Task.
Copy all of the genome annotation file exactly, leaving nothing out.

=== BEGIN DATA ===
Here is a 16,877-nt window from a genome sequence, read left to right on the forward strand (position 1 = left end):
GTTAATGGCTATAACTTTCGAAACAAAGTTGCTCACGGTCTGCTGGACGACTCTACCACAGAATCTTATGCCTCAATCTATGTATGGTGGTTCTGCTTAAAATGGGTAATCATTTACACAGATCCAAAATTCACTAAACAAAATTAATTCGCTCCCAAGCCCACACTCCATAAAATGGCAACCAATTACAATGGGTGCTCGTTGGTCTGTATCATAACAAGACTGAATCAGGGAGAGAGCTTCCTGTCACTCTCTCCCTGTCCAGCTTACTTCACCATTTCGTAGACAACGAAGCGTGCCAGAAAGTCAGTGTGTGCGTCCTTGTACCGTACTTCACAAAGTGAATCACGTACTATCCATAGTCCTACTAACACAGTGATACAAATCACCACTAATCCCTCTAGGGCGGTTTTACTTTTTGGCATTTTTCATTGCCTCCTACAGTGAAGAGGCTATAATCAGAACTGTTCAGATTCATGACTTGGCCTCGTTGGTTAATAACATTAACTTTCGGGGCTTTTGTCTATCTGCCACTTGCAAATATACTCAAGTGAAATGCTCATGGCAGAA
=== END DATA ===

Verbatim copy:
Here is a 16,877-nt window from a genome sequence, read left to right on the forward strand (position 1 = left end):
GTTAATGGCTATAACTTTCGAAACAAAGTTGCTCACGGTCTGCTGGACGACTCTACCACAGAATCTTATGCCTCAATCTATGTATGGTGGTTCTGCTTAAAATGGGTAATCATTTACACAGATCCAAAATTCACTAAACAAAATTAATTCGCTCCCAAGCCCACACTCCATAAAATGGCAACCAATTACAATGGGTGCTCGTTGGTCTGTATCATAACAAGACTGAATCAGGGAGAGAGCTTCCTGTCACTCTCTCCCTGTCCAGCTTACTTCACCATTTCGTAGACAACGAAGCGTGCCAGAAAGTCAGTGTGTGCGTCCTTGTACCGTACTTCACAAAGTGAATCACGTACTATCCATAGTCCTACTAACACAGTGATACAAATCACCACTAATCCCTCTAGGGCGGTTTTACTTTTTGGCATTTTTCATTGCCTCCTACAGTGAAGAGGCTATAATCAGAACTGTTCAGATTCATGACTTGGCCTCGTTGGTTAATAACATTAACTTTCGGGGCTTTTGTCTATCTGCCACTTGCAAATATACTCAAGTGAAATGCTCATGGCAGAA